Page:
The Sports Charter did not have the clout to intervene and force federations to be accountable. The federations received far more money from the Lottery than from the Department. In some instances, some federations refused funding from the Department because of control and accountability measures. The federations at present were accountable to SASCOC. Two attempts had been made to enable the Minister of Sport and Recreation to be able to intervene in SASCOC affairs, but Cabinet had argued that the government could not intervene in the activities of voluntary organisations. On economic issues, 30 percent of tourism was sports tourism and the Department was finalising a project that would invite people to South Africa for sporting events.
Mr C Frolick (ANC) wanted to know what the Committee should expect from the Department in respect of accountability. Also, most sporting groups including the federations felt that they were not accountable to the Department anymore, but to SASCOC.
Mr Hendrick responded that the Department had a blue print of what needed to be done with facilities and where the bigger needs were. The Department was constantly conscientising its staff members about its People First principles. He agreed that sporting groups and the federations were now accountable to SASCOC.
Ms Else Cloete, Chief Financial Officer of SRSA, gave a brief summary of the budget. She highlighted that there was a slow increase in the budget on a yearly basis.
Mr Louw said that it would be very important for SRSA to present the Committee with a detail budget presentation. He reminded the Committee that the Department was due to make a detail presentation on the budget.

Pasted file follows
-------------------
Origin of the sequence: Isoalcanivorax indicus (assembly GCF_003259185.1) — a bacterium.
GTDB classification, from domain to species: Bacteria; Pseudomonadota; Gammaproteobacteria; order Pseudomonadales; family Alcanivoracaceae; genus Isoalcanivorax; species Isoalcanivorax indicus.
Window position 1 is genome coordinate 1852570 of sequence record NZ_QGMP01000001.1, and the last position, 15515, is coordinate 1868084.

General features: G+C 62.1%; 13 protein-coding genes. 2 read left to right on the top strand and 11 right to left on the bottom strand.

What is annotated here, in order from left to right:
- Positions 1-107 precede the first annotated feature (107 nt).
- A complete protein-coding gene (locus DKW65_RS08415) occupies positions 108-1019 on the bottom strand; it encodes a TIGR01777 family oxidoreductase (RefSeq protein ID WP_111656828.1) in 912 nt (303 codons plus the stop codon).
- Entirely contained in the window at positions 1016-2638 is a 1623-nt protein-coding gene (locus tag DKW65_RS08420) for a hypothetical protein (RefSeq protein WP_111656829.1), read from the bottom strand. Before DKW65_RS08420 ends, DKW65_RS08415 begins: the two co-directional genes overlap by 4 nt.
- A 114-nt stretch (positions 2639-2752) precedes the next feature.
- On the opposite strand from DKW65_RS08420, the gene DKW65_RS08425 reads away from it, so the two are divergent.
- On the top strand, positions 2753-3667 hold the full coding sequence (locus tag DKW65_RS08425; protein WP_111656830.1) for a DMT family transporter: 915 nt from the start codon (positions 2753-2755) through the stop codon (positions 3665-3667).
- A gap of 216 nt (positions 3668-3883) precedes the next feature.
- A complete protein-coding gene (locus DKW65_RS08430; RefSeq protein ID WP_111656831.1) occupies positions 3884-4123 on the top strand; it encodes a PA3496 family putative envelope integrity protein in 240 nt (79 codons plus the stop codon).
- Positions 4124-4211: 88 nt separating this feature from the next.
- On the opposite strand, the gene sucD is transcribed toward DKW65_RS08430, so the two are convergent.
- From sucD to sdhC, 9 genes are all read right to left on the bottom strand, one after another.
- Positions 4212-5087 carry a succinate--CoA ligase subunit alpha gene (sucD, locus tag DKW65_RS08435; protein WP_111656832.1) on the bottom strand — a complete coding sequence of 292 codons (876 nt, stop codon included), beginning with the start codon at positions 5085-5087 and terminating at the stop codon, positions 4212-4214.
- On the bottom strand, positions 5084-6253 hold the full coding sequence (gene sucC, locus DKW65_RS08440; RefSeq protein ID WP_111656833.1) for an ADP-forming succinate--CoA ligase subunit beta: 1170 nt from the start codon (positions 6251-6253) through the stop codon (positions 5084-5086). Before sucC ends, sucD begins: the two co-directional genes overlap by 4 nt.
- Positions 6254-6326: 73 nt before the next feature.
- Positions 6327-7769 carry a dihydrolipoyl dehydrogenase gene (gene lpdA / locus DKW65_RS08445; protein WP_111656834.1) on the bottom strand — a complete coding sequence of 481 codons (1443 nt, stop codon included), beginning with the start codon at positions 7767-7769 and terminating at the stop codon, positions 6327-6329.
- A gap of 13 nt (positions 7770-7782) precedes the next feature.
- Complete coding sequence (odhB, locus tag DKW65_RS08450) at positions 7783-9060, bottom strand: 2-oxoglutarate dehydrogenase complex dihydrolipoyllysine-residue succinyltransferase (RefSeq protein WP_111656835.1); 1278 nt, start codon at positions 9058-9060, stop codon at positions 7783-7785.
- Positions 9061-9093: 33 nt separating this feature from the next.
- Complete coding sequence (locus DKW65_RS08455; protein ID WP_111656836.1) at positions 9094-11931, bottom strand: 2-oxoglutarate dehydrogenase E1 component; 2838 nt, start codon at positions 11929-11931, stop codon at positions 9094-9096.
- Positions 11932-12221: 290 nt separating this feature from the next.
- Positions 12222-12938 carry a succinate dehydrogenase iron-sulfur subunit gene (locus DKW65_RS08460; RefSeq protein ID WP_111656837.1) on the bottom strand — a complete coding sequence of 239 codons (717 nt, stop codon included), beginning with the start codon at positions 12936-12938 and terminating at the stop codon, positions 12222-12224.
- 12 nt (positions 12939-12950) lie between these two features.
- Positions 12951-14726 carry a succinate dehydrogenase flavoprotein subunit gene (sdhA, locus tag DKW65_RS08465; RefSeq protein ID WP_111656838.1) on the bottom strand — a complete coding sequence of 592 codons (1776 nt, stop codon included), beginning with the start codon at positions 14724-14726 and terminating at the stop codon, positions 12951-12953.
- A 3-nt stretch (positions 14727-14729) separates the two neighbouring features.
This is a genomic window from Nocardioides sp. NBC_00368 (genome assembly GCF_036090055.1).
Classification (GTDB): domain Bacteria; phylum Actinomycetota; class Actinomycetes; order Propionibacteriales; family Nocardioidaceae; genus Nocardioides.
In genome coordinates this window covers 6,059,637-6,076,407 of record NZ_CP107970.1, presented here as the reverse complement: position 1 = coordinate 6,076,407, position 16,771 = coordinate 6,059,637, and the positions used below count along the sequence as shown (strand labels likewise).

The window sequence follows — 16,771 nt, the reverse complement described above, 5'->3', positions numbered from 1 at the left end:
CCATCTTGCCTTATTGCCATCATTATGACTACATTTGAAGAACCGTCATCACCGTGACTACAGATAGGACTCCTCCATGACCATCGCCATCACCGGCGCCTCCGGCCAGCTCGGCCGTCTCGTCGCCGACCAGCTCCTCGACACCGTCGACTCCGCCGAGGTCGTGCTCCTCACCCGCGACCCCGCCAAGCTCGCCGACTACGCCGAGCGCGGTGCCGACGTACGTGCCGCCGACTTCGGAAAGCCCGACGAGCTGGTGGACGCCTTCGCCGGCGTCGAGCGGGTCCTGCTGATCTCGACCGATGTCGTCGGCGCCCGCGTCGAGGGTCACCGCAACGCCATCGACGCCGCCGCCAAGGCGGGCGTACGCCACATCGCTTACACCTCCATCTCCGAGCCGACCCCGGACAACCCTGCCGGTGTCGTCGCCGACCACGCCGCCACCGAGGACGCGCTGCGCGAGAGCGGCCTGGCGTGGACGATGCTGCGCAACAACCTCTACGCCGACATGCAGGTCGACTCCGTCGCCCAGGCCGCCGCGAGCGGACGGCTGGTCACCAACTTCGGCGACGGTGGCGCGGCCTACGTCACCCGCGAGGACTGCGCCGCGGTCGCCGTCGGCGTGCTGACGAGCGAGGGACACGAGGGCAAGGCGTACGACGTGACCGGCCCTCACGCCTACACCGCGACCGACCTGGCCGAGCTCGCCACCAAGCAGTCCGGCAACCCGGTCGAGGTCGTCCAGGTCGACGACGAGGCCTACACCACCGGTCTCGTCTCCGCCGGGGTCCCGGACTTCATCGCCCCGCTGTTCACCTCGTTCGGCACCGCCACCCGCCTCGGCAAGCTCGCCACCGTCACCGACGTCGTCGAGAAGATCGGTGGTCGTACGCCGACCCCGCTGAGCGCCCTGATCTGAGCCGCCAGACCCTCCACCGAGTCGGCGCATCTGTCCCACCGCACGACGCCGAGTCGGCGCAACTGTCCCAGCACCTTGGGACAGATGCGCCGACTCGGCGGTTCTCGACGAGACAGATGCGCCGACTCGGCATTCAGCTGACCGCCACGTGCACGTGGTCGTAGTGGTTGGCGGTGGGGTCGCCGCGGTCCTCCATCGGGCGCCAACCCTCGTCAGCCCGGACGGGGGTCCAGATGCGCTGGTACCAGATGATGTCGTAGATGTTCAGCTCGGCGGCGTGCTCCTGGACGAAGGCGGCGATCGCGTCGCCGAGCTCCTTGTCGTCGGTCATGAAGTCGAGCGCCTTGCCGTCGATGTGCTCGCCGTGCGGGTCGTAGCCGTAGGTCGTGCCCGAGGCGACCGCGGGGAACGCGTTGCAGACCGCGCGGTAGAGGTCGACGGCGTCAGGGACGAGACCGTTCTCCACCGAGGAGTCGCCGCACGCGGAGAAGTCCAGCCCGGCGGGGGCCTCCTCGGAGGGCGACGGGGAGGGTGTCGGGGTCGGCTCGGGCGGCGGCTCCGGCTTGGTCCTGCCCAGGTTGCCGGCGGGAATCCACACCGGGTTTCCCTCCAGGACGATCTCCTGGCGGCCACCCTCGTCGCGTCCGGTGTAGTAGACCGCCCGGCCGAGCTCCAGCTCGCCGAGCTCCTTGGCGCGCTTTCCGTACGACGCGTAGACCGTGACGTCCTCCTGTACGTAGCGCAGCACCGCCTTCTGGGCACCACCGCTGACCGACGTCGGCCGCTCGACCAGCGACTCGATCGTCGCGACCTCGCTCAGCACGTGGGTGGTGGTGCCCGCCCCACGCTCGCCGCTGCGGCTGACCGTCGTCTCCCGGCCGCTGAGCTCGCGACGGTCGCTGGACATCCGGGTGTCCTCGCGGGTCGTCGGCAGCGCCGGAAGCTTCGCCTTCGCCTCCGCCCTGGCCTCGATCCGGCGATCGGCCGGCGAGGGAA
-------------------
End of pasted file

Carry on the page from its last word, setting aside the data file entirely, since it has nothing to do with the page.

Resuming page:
Mr Masango referred to the income column in the document and wanted to know why it was constant.
Ms Cloete responded that this column reflected only a small portion of money that was not spent. She gave examples of cheques that were not made available to federations because they refused to abide by SRSA regulations.
Mr Louw suggested that the issue was not explained satisfactorily because the column could not be called income and be constant at the same time. Mr Masango added that income was an inappropriate name for the column, it should be referred to as refunded money.
Mr Hendricks explained that Treasury preferred that the column be called income.
Mr C Frolick commented that the issue needed to be explained by Treasury and made more explicit.
Mass Participation Programme, Department Legislation Programme and School Sport Programme
Mr G Fredericks Chief Director, presented on the Mass Participation Programme and highlighted that legislation was being drafted on safety at sports stadiums within the country. Other upcoming legislation will be the SA Institute for Drug-Free Sport Amendment Bill, Control Of Sports Persons Visiting the Republic and the South African Sports Commission Repeal Bill He also commented on the School Sport Programme and said that SRSA was ensuring that the transformation objectives were being met.
The Chairperson was concerned about duplication in the legislation on Safety at Sports Stadiums and the Disaster Management Act. He stated that the Disaster Management Act contained provisions dealing with safety at sports stadium.
Mr Hendrick replied that the Disaster Management Act would inform the Safety at Sports Stadium legislation and there would be no duplication.
The meeting was adjourned!